Abbreviations of Incoterms / Alphabetic Code for Incoterms 2000
- Type: Trade usages
- Date of signature: 01/05/2000
- Place of signature: Paris, France
- Depositary: United Nations Centre for Trade Facilitation and Electronic Business
- Date of entry into force: N/A
What is it about?
Incoterms, or international commercial terms, are international rules that are accepted by governments, legal authorities and practitioners worldwide for the interpretation of the most commonly used terms in international trade. They serve to reduce or remove uncertainties arising from differing interpretations of such terms in different countries. They allow for clarity regarding the transfer of rights from seller to buyer. The scope of Incoterms is limited to matters relating to the rights and obligations of the parties to the contract of sale with respect to the delivery of goods sold. Each Incoterm is referred to by a three-letter abbreviation. Among the best-known Incoterms are EXW (Ex works), FOB (Free on Board), CIF (Cost, Insurance and Freight), DDU (Delivered Duty Unpaid), and CPT (Carriage Paid To). There are 13 total. Published by the International Chamber of Commerce (ICC), Incoterms have been the subject of several revisions to reflect developments in international trade. The ICC introduced the first version of Incoterms in 1936. They have since undergone six revisions (1953, 1967, 1976, 1980, 1990 and 2000). Contracts made after 1 January 2000 refer to the latest edition of Incoterms, which came into force on that date. The correct reference is to "Incoterms 2000".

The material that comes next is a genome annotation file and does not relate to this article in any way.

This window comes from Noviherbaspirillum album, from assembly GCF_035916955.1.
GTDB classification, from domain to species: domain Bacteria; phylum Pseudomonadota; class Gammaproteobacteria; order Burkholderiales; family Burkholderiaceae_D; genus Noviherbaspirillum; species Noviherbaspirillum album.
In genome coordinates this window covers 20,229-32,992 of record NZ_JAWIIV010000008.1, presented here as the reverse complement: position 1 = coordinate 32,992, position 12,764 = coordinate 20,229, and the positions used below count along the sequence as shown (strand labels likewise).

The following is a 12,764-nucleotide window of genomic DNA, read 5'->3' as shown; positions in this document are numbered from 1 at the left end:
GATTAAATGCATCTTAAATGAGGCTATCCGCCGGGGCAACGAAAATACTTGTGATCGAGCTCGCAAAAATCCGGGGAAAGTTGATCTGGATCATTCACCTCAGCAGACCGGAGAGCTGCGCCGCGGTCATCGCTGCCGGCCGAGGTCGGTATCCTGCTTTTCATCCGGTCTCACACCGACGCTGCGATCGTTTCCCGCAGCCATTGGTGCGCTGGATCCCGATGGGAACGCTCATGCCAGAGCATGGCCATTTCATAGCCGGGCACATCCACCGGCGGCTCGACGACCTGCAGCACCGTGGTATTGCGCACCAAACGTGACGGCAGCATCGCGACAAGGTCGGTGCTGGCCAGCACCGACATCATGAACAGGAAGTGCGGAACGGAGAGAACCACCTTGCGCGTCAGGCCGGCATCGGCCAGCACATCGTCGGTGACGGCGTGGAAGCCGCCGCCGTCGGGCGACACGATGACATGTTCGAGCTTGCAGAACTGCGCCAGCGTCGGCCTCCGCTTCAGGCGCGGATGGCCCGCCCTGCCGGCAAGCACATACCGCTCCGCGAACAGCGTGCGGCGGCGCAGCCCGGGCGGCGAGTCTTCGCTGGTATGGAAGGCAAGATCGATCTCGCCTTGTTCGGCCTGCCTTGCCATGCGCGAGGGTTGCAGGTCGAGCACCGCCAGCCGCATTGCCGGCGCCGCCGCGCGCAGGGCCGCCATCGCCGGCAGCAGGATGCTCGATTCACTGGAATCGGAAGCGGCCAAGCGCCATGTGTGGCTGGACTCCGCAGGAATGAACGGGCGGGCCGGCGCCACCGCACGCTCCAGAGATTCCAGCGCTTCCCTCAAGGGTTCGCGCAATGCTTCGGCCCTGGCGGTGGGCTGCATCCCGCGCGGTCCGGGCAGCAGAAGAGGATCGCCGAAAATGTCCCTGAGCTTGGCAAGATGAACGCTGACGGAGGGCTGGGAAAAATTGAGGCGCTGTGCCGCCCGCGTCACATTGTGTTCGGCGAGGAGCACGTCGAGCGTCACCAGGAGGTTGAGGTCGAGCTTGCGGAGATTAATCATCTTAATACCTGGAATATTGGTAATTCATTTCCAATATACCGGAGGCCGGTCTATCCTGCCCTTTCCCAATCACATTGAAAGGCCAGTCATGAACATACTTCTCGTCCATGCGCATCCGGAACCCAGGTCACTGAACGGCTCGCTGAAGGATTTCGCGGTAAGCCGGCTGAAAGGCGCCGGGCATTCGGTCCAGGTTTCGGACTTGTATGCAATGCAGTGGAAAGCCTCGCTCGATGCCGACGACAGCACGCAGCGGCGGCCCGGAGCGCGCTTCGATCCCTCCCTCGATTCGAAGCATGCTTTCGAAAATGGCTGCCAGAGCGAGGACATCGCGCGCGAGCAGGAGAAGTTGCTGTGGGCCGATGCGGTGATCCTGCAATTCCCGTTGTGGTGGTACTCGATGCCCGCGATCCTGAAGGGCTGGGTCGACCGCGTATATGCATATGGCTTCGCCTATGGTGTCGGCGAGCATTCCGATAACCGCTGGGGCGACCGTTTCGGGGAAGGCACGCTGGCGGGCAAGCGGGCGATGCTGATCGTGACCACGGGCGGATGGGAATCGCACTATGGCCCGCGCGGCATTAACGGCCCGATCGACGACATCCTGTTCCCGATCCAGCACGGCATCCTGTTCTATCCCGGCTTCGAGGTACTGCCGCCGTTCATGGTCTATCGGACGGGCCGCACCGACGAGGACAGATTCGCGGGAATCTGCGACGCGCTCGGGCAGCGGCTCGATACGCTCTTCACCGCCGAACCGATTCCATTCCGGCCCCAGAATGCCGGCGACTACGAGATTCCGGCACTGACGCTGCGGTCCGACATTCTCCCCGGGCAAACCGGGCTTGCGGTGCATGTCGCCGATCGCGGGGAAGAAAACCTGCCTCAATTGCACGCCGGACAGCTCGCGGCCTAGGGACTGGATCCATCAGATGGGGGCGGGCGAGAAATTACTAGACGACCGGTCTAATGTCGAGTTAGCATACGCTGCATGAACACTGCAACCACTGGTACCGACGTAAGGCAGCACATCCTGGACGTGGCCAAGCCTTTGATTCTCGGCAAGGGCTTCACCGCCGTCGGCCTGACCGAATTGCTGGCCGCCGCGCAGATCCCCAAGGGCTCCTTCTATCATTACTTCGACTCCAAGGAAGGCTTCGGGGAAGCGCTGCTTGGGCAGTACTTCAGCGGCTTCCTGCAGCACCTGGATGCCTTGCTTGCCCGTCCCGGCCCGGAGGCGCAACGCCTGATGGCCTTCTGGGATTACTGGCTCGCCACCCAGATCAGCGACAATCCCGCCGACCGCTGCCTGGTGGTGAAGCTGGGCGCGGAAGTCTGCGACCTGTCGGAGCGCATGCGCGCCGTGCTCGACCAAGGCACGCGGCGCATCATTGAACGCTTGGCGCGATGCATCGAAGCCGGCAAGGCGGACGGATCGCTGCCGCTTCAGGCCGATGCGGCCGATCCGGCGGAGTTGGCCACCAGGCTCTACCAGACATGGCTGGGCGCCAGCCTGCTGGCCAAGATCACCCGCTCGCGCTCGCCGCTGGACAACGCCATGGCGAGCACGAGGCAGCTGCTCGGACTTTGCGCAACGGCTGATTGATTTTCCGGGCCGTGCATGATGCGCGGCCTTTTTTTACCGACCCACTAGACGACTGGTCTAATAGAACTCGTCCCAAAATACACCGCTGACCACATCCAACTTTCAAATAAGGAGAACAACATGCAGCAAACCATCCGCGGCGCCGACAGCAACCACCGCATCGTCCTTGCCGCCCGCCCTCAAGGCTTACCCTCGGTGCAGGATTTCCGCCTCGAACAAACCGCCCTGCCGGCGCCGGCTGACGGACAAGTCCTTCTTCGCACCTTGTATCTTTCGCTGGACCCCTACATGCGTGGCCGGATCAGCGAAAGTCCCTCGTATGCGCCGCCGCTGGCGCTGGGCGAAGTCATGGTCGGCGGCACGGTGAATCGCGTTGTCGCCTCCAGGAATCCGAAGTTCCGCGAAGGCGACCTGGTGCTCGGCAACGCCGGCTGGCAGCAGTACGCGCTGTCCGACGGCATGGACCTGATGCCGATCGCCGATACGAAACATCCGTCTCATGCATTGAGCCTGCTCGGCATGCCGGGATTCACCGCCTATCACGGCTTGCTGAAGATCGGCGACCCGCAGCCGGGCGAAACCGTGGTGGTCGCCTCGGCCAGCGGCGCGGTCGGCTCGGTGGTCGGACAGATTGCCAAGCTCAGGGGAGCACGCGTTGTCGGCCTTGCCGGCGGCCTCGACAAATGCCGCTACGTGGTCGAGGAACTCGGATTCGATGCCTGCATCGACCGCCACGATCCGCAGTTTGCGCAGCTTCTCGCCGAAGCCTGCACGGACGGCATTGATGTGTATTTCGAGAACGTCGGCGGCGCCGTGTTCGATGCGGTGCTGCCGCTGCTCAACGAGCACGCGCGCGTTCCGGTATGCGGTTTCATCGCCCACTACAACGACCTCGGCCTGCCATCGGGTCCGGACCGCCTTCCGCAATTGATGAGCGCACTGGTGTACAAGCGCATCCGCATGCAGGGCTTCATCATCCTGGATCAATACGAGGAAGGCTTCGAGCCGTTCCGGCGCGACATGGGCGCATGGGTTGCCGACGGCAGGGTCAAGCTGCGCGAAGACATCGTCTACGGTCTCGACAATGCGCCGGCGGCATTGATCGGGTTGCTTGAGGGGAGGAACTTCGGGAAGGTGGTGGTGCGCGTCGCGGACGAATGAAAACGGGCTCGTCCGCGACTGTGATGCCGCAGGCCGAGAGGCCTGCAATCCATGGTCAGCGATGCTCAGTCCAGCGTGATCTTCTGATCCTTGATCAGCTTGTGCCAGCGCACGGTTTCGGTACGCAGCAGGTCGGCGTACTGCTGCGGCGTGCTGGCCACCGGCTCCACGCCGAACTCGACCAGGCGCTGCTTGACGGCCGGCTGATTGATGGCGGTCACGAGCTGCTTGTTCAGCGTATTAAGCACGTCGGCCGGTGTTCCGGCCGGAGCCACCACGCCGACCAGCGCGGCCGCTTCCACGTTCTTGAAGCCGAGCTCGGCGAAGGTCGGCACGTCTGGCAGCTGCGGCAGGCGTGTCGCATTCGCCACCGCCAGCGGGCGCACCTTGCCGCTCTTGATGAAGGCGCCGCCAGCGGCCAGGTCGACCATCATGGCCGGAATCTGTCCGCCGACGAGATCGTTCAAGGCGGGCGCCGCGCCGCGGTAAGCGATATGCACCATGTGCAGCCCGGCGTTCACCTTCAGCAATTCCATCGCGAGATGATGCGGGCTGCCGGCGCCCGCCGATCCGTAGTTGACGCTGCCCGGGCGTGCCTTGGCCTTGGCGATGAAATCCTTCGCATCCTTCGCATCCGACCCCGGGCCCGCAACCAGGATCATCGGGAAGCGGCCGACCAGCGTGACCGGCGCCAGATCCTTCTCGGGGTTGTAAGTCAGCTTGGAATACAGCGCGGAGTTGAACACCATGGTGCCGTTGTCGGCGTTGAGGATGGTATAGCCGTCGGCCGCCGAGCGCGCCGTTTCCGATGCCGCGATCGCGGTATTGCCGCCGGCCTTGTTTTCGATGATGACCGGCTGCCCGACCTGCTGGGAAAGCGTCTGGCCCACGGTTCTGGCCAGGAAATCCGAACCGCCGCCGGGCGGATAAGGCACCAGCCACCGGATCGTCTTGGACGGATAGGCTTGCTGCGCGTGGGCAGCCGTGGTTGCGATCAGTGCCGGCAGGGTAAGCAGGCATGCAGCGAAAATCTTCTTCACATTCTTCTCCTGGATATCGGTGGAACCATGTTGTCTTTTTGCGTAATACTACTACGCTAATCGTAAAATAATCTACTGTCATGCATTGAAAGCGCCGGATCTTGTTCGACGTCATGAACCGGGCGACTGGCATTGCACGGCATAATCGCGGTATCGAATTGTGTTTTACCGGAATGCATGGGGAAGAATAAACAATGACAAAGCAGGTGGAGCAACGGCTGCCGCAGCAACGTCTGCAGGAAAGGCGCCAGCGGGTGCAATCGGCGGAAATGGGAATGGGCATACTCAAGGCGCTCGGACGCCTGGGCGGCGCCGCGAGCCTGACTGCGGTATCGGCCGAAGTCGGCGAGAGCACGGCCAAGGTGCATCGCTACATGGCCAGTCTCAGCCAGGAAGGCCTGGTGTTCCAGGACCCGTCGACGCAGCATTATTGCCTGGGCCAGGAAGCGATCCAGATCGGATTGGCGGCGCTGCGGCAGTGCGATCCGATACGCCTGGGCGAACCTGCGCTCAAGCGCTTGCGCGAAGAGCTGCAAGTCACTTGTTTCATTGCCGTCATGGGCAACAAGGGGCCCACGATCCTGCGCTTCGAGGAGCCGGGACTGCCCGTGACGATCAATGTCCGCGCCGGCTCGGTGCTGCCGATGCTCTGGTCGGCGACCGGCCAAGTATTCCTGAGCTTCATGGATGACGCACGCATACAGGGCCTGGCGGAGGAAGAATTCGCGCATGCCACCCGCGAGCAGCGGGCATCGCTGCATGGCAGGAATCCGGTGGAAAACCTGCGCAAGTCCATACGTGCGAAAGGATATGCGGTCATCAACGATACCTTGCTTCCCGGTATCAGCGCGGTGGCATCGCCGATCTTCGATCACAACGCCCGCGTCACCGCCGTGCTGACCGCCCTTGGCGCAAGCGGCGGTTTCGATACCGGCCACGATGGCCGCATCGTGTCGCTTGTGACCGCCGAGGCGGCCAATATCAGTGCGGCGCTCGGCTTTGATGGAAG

Why is it relevant?
Reference to Incoterms in international contracts reduces some of the uncertainty inherent in an international transaction. Their usage also limits misunderstandings, and the risk of costly litigation.
Incoterms have been officially translated in 31 languages. National law prevails in instances of conflict between Incoterm rules and local law.